Key to Biden OSHA transition, virus rule is naming deputy first
The most important OSHA appointment the Biden administration could make in its first days is filling the agency’s No. 2 post, a job that doesn’t require Senate review, advocates and former agency officials say, according to Bloomberg Law.
“Naming a deputy assistant secretary on day one is key,” said Katie Tracy, a senior policy analyst with the Center for Progressive Reform in Washington. Filling the deputy post would send a strong signal that the Biden administration considered worker safety a priority and wanted a quick start, Tracy added.
The Biden administration has committed itself to quickly enacting an emergency temporary standard to protect workers from coronavirus infections. But it could take months to fill the top spot at the Occupational Safety and Health Administration, the assistant secretary of labor for occupational safety and health, because it requires Senate confirmation.
Confirming OSHA assistant secretaries has been a slow process, regardless of which party controls the White House and Senate.
The Trump administration nominee, former FedEx Ground Safety Director Scott Mugno, withdrew from consideration after waiting 19 months for a vote from the Republican-controlled Senate while the GOP focused on judge confirmations and Democrats blocked Mugno’s quick confirmation. Loren Sweatt, OSHA deputy secretary, was appointed in July 2017 and has been the agency’s top administrator ever since.
In 2009, the Democrat-controlled Senate took four months to complete its review of Obama-nominee David Michaels and finally approve him in December 2019.
The politically appointed deputy’s first assignment could be getting the emergency rule enacted and beginning work on a permanent rule.
“The deputy can get an emergency temporary standard out the door,” said Deborah Berkowitz, who served as OSHA chief of staff during the Obama administration’s first term and is now a program director with the National Employment Law Project in Washington.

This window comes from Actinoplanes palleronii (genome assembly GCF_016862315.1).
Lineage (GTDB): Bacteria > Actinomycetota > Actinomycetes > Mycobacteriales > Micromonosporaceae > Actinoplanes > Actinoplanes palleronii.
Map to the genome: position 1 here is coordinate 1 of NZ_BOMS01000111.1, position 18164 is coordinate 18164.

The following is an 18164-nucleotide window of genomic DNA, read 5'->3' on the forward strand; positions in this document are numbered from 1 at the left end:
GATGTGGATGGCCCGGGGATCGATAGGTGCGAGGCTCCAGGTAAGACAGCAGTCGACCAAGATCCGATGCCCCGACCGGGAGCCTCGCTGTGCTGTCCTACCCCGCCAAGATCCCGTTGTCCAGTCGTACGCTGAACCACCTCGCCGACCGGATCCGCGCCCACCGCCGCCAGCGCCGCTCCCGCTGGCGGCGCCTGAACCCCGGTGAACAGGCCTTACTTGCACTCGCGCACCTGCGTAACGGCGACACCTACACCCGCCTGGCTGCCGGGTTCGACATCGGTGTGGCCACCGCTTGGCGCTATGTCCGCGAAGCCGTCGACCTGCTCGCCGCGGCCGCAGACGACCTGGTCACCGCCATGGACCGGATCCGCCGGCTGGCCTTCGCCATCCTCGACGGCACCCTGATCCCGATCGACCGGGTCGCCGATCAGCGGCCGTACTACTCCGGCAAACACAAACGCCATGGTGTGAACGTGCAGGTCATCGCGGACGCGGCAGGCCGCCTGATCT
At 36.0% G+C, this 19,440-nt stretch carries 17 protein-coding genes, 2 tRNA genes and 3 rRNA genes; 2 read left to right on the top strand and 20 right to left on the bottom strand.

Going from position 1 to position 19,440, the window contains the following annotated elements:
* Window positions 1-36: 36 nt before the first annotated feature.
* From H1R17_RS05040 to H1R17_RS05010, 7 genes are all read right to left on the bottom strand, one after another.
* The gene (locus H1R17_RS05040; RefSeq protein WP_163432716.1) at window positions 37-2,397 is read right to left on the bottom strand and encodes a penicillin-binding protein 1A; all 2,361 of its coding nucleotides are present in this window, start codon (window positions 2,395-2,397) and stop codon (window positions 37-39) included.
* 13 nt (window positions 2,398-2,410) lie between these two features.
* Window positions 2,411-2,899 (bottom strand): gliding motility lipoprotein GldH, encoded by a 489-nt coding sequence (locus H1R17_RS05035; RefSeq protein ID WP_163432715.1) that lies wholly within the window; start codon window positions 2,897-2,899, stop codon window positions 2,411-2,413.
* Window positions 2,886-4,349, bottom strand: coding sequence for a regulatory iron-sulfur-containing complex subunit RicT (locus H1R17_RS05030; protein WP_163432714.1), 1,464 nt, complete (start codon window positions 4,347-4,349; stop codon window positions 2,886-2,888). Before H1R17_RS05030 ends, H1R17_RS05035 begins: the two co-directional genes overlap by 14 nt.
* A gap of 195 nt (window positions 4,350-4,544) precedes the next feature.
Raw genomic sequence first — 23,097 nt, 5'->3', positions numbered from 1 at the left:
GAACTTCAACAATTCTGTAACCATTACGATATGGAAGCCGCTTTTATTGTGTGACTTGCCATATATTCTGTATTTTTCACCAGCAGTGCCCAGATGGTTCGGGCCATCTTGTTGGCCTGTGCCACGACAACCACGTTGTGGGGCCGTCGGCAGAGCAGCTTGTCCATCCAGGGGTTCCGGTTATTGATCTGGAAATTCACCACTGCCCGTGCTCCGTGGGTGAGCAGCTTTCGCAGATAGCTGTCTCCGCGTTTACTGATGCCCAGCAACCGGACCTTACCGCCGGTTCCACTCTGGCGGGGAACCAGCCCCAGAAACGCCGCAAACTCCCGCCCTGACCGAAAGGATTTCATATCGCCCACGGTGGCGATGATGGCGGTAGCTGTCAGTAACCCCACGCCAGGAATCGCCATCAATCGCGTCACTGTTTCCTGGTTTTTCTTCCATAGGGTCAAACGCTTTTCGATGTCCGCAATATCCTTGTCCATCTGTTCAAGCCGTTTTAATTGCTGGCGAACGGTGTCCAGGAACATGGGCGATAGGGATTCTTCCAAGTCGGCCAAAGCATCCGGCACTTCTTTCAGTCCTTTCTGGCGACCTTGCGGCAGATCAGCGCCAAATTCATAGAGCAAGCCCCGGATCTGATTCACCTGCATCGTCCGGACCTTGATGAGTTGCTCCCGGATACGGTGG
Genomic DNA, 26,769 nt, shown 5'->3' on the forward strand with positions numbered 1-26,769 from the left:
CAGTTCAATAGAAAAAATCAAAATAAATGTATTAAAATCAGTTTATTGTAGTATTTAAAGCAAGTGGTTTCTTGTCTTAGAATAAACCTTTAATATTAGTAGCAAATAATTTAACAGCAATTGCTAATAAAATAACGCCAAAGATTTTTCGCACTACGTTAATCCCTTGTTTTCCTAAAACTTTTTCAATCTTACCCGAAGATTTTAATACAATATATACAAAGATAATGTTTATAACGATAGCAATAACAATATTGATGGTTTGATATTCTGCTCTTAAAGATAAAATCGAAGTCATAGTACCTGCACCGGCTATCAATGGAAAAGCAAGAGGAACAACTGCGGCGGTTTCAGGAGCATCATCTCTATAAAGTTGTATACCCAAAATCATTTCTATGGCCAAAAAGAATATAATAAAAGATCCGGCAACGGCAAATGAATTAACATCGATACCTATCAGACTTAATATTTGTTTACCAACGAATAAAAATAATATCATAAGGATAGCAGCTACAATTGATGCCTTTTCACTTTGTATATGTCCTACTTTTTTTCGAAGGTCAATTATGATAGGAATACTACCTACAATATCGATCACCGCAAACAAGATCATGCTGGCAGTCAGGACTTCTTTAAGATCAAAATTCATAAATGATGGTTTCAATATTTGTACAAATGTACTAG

“The sooner the appointment, the better it is for the agency,” said Richard Fairfax, who retired from OSHA in 2013 as the agency’s career-service deputy assistant secretary and is now a consultant in Frederick, Md.
Fairfax said OSHA career staff members can’t decide on their own to begin drafting an emergency rule—that decision must come from political leadership at the U.S. Department of Labor—and that work on a rule could start during the Trump administration if the DOL approved.
Secretary of Labor Eugene Scalia has repeatedly said he doesn’t believe a Covid-19 rule is needed because OSHA requirements dealing with N95 masks and blood-borne diseases, and the general duty clause requirement for safe workplaces, are adequate.
The 1970 Occupational Safety and Health Act briefly lays out the requirements for enacting an emergency temporary standard.
The law says for an emergency standard to proceed, the secretary of labor must declare that employees are “exposed to grave danger” from new hazards and that the emergency standard is necessary to protect employees from the danger.
The law doesn’t require a public comment period for the rule and the standard would take effect immediately when published in the Federal Register.
Within six months of enactment of the emergency standard, OSHA would have to promulgate a permanent rule, a process that would include public comment, according to the OSH Act.
Congressional Democrats have called for a rule written in consultation with the national Centers for Disease Control and Prevention, employee representatives, and professional associations.
Marc Freedman, vice president for employment policy at the U.S. Chamber of Commerce in Washington, said he hopes the Biden administration would ask for employer input as well before issuing a rule.
If a temporary rule is approved, Freedman said, OSHA should make provisions to allow employers time to come into compliance. The House’s Covid-19 relief bill, the Heroes Act, calls for a Covid-19 rule and says OSHA should “exercise discretion in enforcement” if employers show “due diligence to come into compliance.”
A possible parallel to a Biden administration Covid-19 rulemaking is OSHA’s 2009 response to the less dangerous H1N1 virus, commonly known as swine flu. Jordan Barab, a congressional staff member and former union safety official, was appointed the political deputy secretary in April 2009. OSHA’s assistant secretary nominee, David Michaels, a public health professor at The George Washington University, wasn’t confirmed by the Senate until December 2009.
During that months-long gap, OSHA under Barab issued prevention guidance for H1N1 and began an airborne infectious disease rulemaking. The rule is still unfinished.
In addition to the Covid-19 rule, the deputy secretary also could begin reviews of OSHA policies enacted by the Trump administration that could be quickly reversed, Tracy said. Those policies include not issuing press releases on individual inspections and only providing citation documents through Freedom of Information Act requests.
Fairfax said there could also be a review of OSHA enforcement policies for Covid-19 cases in which the agency has issued no willful citations.
A willful violation carries a maximum fine of $134,937. A serious fine is capped at $13,494.
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